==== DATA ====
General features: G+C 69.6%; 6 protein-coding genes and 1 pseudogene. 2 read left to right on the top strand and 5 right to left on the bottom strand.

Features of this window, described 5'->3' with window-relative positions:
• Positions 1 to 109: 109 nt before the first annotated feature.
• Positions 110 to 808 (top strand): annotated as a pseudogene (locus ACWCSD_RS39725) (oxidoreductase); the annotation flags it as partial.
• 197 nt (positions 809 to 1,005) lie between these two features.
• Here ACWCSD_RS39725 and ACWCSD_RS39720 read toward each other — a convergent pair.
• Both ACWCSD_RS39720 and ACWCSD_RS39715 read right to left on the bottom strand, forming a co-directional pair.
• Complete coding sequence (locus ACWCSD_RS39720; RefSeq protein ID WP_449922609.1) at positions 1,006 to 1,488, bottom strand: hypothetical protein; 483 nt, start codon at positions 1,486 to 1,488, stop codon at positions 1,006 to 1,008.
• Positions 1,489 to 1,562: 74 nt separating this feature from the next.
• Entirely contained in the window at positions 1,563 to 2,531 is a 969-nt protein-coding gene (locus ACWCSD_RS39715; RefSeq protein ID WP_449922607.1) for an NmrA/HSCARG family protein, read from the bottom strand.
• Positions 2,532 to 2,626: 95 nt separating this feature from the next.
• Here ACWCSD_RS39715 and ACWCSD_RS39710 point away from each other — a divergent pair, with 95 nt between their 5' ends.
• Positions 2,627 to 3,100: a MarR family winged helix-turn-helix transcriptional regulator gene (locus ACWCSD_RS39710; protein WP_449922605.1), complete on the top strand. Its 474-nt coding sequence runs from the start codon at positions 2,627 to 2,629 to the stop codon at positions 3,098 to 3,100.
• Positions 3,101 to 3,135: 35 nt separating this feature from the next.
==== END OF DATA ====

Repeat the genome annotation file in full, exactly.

General features: G+C 69.6%; 6 protein-coding genes and 1 pseudogene. 2 read left to right on the top strand and 5 right to left on the bottom strand.

Features of this window, described 5'->3' with window-relative positions:
• Positions 1 to 109: 109 nt before the first annotated feature.
• Positions 110 to 808 (top strand): annotated as a pseudogene (locus ACWCSD_RS39725) (oxidoreductase); the annotation flags it as partial.
• 197 nt (positions 809 to 1,005) lie between these two features.
• Here ACWCSD_RS39725 and ACWCSD_RS39720 read toward each other — a convergent pair.
• Both ACWCSD_RS39720 and ACWCSD_RS39715 read right to left on the bottom strand, forming a co-directional pair.
• Complete coding sequence (locus ACWCSD_RS39720; RefSeq protein ID WP_449922609.1) at positions 1,006 to 1,488, bottom strand: hypothetical protein; 483 nt, start codon at positions 1,486 to 1,488, stop codon at positions 1,006 to 1,008.
• Positions 1,489 to 1,562: 74 nt separating this feature from the next.
• Entirely contained in the window at positions 1,563 to 2,531 is a 969-nt protein-coding gene (locus ACWCSD_RS39715; RefSeq protein ID WP_449922607.1) for an NmrA/HSCARG family protein, read from the bottom strand.
• Positions 2,532 to 2,626: 95 nt separating this feature from the next.
• Here ACWCSD_RS39715 and ACWCSD_RS39710 point away from each other — a divergent pair, with 95 nt between their 5' ends.
• Positions 2,627 to 3,100: a MarR family winged helix-turn-helix transcriptional regulator gene (locus ACWCSD_RS39710; protein WP_449922605.1), complete on the top strand. Its 474-nt coding sequence runs from the start codon at positions 2,627 to 2,629 to the stop codon at positions 3,098 to 3,100.
• Positions 3,101 to 3,135: 35 nt separating this feature from the next.